Monday, January 5, 2009

MG Hugh B. Mott ’40, Hero of Remagen Bridge

Major General Hugh B. Mott ’40, hero of Remagen Bridge in World War II and Adjutant General of the State of Tennessee, attended Marion Military Institute from 1939-1940 in the “Army Class” preparing for West Point.

MG Hugh B. Mott ’40 of the Tennessee National Guard.

Born in Nashville, Tennessee, in 1920, Hugh Mott graduated from East Nashville High School in 1939, where he served as a cadet captain in the ROTC. Following completion of his year at MMI in 1940, Mott did not attend West Point but, rather, worked as a civilian with the Army Corps of Engineers, and then enlisted in the Army during World War II. He was commissioned in June, 1943, through OCS at Artillery Officer Candidate School at Camp Davis, North Carolina. Mott then transferred to Engineer Branch, and completed Engineer Basic Officer School at Fort Belvoir, Virginia, in March, 1944. Hugh Mott was assigned to the 9th Armored Division Engineer Battalion at Fort Polk, Louisiana, as a combat engineer.

MMI Cadet Corporal Hugh B. Mott of “C” Company, second year ROTC.

The “Army Class” at MMI, unidentified, in 1940. Cadet Mott should be in this photograph.

Mott and the 9th Armored Division were deployed to France in August, 1944, landing at Normandy in October. They participated in the liberation of France and saw action in the Battle of the Bulge. The Germans then began retreating across the Rhine River back into Germany with the Allies on their heels.

On March 7, 1945, the 9th Armored Division arrived at the town of Remagen, Germany - where the Ludendorff Bridge spanned the Rhine – and found the Germans still retreating across the bridge and preparing to blow it up. First Lieutenant Mott and two of his best men were ordered to diffuse the numerous explosives rigged to the bridge before the Germans could blow it. Under intense direct fire from snipers and machine guns, Mott and his men raced the length of the bridge, cutting wires and tossing detonators into the river, effectively neutralizing German attempts to destroy the bridge. When U. S. infantry arrived to secure the bridge, Mott and his men repaired a gaping hole in the bridge planking, thus allowing tanks to cross the bridge into Germany.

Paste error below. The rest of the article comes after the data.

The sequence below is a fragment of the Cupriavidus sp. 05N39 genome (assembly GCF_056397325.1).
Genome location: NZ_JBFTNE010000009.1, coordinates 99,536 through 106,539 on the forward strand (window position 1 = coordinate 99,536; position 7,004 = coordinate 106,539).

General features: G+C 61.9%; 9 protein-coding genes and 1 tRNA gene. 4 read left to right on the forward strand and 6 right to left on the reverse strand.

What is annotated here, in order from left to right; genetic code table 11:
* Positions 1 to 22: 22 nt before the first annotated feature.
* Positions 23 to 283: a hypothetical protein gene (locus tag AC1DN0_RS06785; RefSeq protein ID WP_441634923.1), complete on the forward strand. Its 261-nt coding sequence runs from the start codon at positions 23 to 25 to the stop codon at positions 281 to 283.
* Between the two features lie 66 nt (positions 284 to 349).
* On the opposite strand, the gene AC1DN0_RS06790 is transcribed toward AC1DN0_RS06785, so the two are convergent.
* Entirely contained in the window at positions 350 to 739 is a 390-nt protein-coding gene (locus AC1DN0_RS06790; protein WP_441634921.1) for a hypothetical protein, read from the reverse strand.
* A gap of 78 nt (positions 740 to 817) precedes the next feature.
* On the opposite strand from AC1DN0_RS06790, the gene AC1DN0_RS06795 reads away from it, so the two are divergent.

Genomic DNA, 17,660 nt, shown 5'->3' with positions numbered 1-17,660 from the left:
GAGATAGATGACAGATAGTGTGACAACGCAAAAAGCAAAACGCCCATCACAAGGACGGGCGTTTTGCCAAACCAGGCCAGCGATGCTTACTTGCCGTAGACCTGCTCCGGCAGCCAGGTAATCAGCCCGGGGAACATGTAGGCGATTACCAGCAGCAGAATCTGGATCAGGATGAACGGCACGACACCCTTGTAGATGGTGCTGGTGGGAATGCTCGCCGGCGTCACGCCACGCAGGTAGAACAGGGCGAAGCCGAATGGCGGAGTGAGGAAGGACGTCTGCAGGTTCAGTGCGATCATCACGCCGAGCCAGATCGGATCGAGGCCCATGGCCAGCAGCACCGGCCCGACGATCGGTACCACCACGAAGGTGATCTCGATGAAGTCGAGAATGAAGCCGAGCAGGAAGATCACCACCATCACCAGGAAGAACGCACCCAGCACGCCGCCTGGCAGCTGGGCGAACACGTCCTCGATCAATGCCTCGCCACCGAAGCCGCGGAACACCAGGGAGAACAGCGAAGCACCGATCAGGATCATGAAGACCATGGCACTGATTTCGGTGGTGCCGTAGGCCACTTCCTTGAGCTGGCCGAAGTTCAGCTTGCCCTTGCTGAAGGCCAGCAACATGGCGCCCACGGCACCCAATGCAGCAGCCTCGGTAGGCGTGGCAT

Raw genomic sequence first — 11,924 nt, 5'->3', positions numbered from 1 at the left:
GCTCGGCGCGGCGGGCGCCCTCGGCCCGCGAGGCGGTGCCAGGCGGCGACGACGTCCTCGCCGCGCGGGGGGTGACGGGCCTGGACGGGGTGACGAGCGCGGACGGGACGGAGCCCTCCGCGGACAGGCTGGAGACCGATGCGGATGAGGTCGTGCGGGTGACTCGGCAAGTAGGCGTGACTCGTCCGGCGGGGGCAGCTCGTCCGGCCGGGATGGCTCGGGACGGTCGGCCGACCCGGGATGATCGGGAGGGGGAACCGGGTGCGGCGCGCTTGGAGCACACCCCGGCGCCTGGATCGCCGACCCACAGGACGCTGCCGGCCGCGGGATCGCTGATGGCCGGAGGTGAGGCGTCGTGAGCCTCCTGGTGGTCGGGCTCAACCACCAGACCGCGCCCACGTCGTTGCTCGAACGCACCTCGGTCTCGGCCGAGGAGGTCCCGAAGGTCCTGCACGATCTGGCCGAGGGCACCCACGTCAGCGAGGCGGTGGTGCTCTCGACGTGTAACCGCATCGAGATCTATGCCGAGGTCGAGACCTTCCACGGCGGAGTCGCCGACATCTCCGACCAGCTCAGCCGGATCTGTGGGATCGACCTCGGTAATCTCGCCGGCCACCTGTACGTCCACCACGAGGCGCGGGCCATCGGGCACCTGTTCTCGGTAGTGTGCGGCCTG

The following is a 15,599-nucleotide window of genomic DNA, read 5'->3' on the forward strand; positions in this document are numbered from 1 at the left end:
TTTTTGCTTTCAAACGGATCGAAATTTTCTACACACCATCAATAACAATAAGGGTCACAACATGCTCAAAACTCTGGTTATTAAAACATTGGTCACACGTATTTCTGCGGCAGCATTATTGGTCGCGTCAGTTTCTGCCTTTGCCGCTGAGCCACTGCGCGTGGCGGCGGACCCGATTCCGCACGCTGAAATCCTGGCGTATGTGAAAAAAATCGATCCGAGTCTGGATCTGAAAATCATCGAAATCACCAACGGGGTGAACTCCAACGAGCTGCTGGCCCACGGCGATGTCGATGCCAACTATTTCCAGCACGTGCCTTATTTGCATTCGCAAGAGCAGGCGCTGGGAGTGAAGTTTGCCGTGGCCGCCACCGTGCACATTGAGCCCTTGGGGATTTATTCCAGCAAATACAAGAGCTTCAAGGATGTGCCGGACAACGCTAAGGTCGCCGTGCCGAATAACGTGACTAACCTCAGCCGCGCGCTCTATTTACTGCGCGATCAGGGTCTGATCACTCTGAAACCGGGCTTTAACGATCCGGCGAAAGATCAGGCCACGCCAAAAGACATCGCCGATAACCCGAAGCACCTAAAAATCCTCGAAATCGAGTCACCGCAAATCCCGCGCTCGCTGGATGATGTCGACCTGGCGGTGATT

The Ludendorff Bridge at Remagen, Germany, Rhineland-Palatinate.

American troops at the bridge following the fighting.

The East Towers of the Ludendorff Bridge today.

The West Towers of the Ludendorff Bridge today.

The Allied commanders estimated that saving the bridge shortened the war by about six months and probably prevented between 5,000 to 10,000 Allied casualties. Hugh Mott and his men were each awarded the Distinguished Service Cross (DSC), Mott being cited for his “unhesitating action and cool courage” in the face of direct enemy fire.

After Remagen, the 9th Armored Division moved on to Limberg, Frankfurt, and Leipzig, and then pushed into Czechoslovakia before V-E Day. Mott remained with the occupation forces until June, 1946, when he was separated from active service and entered the Reserves with the rank of captain.

Returning to Tennessee as a highly decorated and respected war hero, Hugh Mott won election to the Tennessee House of Representatives, serving from 1948 to 1951. Joining the Tennessee National Guard, he quickly rose through the ranks to major general and was named Adjutant General for the State of Tennessee in 1968, serving until 1971. He led the Guard in suppressing civil unrest in Nashville following the assassination of Dr. Martin Luther King in Memphis in 1968. Mott retired from service with the Tennessee National Guard in 1975.

Mott as commander of the 30th Armored Division in Tennessee in 1968.

MG Hugh B. Mott ’40 died in June, 2005, at the age of 84, following 33 years of service to his country and state. “Mott Hall” at the U.S. Army Engineer School at Fort Leonard Wood, Missouri, is named in his honor, as is the massive new headquarters of the Tennessee National Guard in Nashville.

Three views of the headquarters of the Tennessee National Guard in Nashville, still under construction.

Note: The Hollywood movie, The Bridge at Remagen, was released in 1969. It depicts a fictionalized version of actual events.